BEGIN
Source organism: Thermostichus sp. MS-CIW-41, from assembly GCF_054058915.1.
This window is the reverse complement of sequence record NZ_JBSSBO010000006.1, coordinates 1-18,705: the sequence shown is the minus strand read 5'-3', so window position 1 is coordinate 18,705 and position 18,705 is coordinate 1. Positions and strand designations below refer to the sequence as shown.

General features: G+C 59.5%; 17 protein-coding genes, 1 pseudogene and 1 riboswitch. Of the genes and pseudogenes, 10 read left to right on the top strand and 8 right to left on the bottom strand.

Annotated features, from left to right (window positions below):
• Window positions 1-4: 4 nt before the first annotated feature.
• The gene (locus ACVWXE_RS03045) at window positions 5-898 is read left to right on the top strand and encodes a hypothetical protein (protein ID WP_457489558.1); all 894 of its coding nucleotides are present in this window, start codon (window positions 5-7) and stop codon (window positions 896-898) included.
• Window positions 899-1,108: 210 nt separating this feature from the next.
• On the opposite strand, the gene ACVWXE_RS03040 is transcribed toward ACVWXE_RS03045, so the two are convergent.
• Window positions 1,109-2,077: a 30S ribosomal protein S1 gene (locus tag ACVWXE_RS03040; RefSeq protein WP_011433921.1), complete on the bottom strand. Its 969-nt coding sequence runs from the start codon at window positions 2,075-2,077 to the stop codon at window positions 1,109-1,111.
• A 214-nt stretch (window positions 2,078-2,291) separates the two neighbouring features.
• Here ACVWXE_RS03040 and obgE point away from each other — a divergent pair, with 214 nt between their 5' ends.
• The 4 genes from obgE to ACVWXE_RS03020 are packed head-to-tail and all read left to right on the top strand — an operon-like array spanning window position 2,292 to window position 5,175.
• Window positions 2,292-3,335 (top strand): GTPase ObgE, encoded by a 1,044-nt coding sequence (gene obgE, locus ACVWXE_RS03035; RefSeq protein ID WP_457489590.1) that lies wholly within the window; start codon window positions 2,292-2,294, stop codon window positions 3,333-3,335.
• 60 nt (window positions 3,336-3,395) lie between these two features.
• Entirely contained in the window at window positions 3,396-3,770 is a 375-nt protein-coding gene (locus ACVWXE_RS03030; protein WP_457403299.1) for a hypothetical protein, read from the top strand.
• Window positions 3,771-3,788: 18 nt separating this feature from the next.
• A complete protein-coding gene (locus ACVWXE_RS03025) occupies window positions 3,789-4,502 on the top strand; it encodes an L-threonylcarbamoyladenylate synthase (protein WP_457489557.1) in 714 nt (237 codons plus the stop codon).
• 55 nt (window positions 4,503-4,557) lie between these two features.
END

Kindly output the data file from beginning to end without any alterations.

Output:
Source organism: Thermostichus sp. MS-CIW-41, from assembly GCF_054058915.1.
This window is the reverse complement of sequence record NZ_JBSSBO010000006.1, coordinates 1-18,705: the sequence shown is the minus strand read 5'-3', so window position 1 is coordinate 18,705 and position 18,705 is coordinate 1. Positions and strand designations below refer to the sequence as shown.

General features: G+C 59.5%; 17 protein-coding genes, 1 pseudogene and 1 riboswitch. Of the genes and pseudogenes, 10 read left to right on the top strand and 8 right to left on the bottom strand.

Annotated features, from left to right (window positions below):
• Window positions 1-4: 4 nt before the first annotated feature.
• The gene (locus ACVWXE_RS03045) at window positions 5-898 is read left to right on the top strand and encodes a hypothetical protein (protein ID WP_457489558.1); all 894 of its coding nucleotides are present in this window, start codon (window positions 5-7) and stop codon (window positions 896-898) included.
• Window positions 899-1,108: 210 nt separating this feature from the next.
• On the opposite strand, the gene ACVWXE_RS03040 is transcribed toward ACVWXE_RS03045, so the two are convergent.
• Window positions 1,109-2,077: a 30S ribosomal protein S1 gene (locus tag ACVWXE_RS03040; RefSeq protein WP_011433921.1), complete on the bottom strand. Its 969-nt coding sequence runs from the start codon at window positions 2,075-2,077 to the stop codon at window positions 1,109-1,111.
• A 214-nt stretch (window positions 2,078-2,291) separates the two neighbouring features.
• Here ACVWXE_RS03040 and obgE point away from each other — a divergent pair, with 214 nt between their 5' ends.
• The 4 genes from obgE to ACVWXE_RS03020 are packed head-to-tail and all read left to right on the top strand — an operon-like array spanning window position 2,292 to window position 5,175.
• Window positions 2,292-3,335 (top strand): GTPase ObgE, encoded by a 1,044-nt coding sequence (gene obgE, locus ACVWXE_RS03035; RefSeq protein ID WP_457489590.1) that lies wholly within the window; start codon window positions 2,292-2,294, stop codon window positions 3,333-3,335.
• 60 nt (window positions 3,336-3,395) lie between these two features.
• Entirely contained in the window at window positions 3,396-3,770 is a 375-nt protein-coding gene (locus ACVWXE_RS03030; protein WP_457403299.1) for a hypothetical protein, read from the top strand.
• Window positions 3,771-3,788: 18 nt separating this feature from the next.
• A complete protein-coding gene (locus ACVWXE_RS03025) occupies window positions 3,789-4,502 on the top strand; it encodes an L-threonylcarbamoyladenylate synthase (protein WP_457489557.1) in 714 nt (237 codons plus the stop codon).
• 55 nt (window positions 4,503-4,557) lie between these two features.